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Celebrated Baker Erika Council Is Opening a Restaurant Dedicated to Homestyle Breakfasts and Church Brunches

Bomb Biscuit Co. is relocating this fall from Irwin Street Market to the former Field Day space on Highland Avenue

A batch of perfectly risen bacon cheddar chive buttermilk biscuits from Bomb Biscuits in Atlanta
Bacon cheddar chive buttermilk biscuit.
Bomb Biscuit
Beth McKibben is the editor and staff reporter for Eater Atlanta and has been covering food and cocktails locally and regionally for 12 years.

Bomb Biscuit Co., the Irwin Street Market stall from celebrated baker Erika Council, is relocating this fall to the former Field Day space on Highland Avenue, the Atlanta Business Chronicle first reported. Expect plenty of buttermilk biscuits, cinnamon rolls, breakfast, and Sunday brunch when Bomb Biscuit opens in November.

Council says it’s the next step in the evolution of her growing business, which began as a series of weekend biscuit and breakfast pop-ups in Riverside, before transforming into a delivery service, and then opening as a food stall inside Irwin Street Market in the Old Fourth Ward.

Baker Erika Council in a gray tee shirt displaying the words, “Save the Biscuit”
Baker Erika Council.
Bomb Biscuit Co.

“It’s definitely yellow, the color of butter,” Council says of the design of the new restaurant. “It’s a continuation of my story and my grandma, who basically raised me. Her kitchen was yellow. There will be old pictures on the wall of my family, my Grandma Dip and her restaurant in Chapel Hill. I want people to know the people who got me here.”

Council’s paternal grandmother, southern cooking icon and award-winning cookbook author Mildred “Mama Dip” Council, owned Mama Dip’s Kitchen Restaurant in Chapel Hill, North Carolina. Geraldine Dortch, Council’s maternal grandmother, also baked and sold cakes to support the civil rights movement in Goldsboro, North Carolina.

A photograph of Dortch standing in her yellow kitchen will be given pride of place at Bomb Biscuit, hung near the front entrance to the restaurant. Windows, trim, and doors painted in black and white round out the trio of colors at the restaurant and make up the Bomb Biscuit branding.

A shot of Field Day from across the street on Highland Avenue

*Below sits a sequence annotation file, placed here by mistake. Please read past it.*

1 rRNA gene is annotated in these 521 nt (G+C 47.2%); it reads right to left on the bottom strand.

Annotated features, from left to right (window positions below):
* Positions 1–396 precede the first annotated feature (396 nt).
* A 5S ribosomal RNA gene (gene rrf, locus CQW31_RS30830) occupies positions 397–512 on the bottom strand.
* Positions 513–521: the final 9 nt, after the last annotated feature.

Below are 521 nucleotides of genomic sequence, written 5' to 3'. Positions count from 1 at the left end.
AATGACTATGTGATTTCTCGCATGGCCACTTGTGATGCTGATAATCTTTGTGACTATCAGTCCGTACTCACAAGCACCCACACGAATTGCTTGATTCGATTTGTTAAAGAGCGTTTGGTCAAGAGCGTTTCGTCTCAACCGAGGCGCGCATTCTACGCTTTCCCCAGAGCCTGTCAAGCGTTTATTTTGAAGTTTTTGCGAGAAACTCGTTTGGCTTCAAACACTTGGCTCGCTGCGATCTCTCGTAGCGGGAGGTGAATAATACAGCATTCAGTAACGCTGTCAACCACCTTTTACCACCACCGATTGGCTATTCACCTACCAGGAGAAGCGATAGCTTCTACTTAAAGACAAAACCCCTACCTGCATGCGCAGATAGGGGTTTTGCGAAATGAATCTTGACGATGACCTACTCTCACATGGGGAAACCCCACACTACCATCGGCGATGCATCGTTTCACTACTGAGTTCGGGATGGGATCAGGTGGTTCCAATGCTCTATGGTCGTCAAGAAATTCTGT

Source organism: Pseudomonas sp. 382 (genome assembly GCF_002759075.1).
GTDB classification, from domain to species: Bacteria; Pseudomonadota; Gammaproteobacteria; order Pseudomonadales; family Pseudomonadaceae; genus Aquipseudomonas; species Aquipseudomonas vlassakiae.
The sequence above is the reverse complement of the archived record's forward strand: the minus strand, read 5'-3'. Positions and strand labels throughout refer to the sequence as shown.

Bomb Biscuit takes over the former Field Day space on Highland this fall.
Kate Blohm
A row of tables with yellow chairs and banquettes along the dining room wall inside Field Day
Bomb Biscuit owner Erika Council plans to paint the walls yellow, the color of her late grandmother Geraldine Dortch’s kitchen, who is one of the inspirations for the restaurant.
Kate Blohm
The back covered patio with string lights on the ceiling overlooking the Freedom Park Trail
Expect Bomb Biscuit to feature a bar and patio backing up to the Freedom Park Trail.
Kate Blohm

“I didn’t particularly wanted to open a restaurant to start with, but then the idea grew on me,” Council says. “This neighborhood has been good to us, so when my landlord found this space and I walked in that first time, this is what I envisioned for a restaurant.”

It’s important to Council that regulars to the business can continue to walk to Bomb Biscuit, which expands into more breakfast and brunch dishes at the restaurant, including fried catfish and grits and pancakes made from Council’s biscuit dough. The menu will also eventually feature her popular cinnamon rolls, fish fry Fridays, more gluten-free options, and fried chicken sandwiches on freshly baked rolls in flavors like lemon pepper, hot honey, and Bomb Biscuit’s glori-fried topped with scrambled eggs and American cheese.

Look for a variety of homestyle egg dishes, along with sides of hash and potatoes often served on the menu when Council did pop-ups over at B’s Cracklin BBQ in Riverside with pitmaster Bryan Furman. She hopes to persuade Furman to offer his brisket at Bomb Biscuit.

“I definitely want to do a Sunday brunch, like an African-American-style brunch we used to do after church when we’d congregate in fellowship hall,” Council says. “I want that kind of Sunday church brunch experience and environment because that’s such a big part of my story and my life.”

A full bar is in the works, too.

As for dinner service in the future, Council says that’s not something she’s thinking about right now. However, she is planning to offer biscuit making classes from the restaurant in the evenings and host special events like Sunday supper serving soul food dishes inspired by her grandmother’s North Carolina restaurant. Council’s new cookbook also comes out next spring.

“It’s all still a work in progress because a restaurant is way more responsibility,” says Council. “But I feel like, you know, we’re at a point to say, ‘Okay, let’s take the next step and see where it goes.’”

Field Day

668 Highland Avenue Northeast, , GA 30312 (404) 941-7079 Visit Website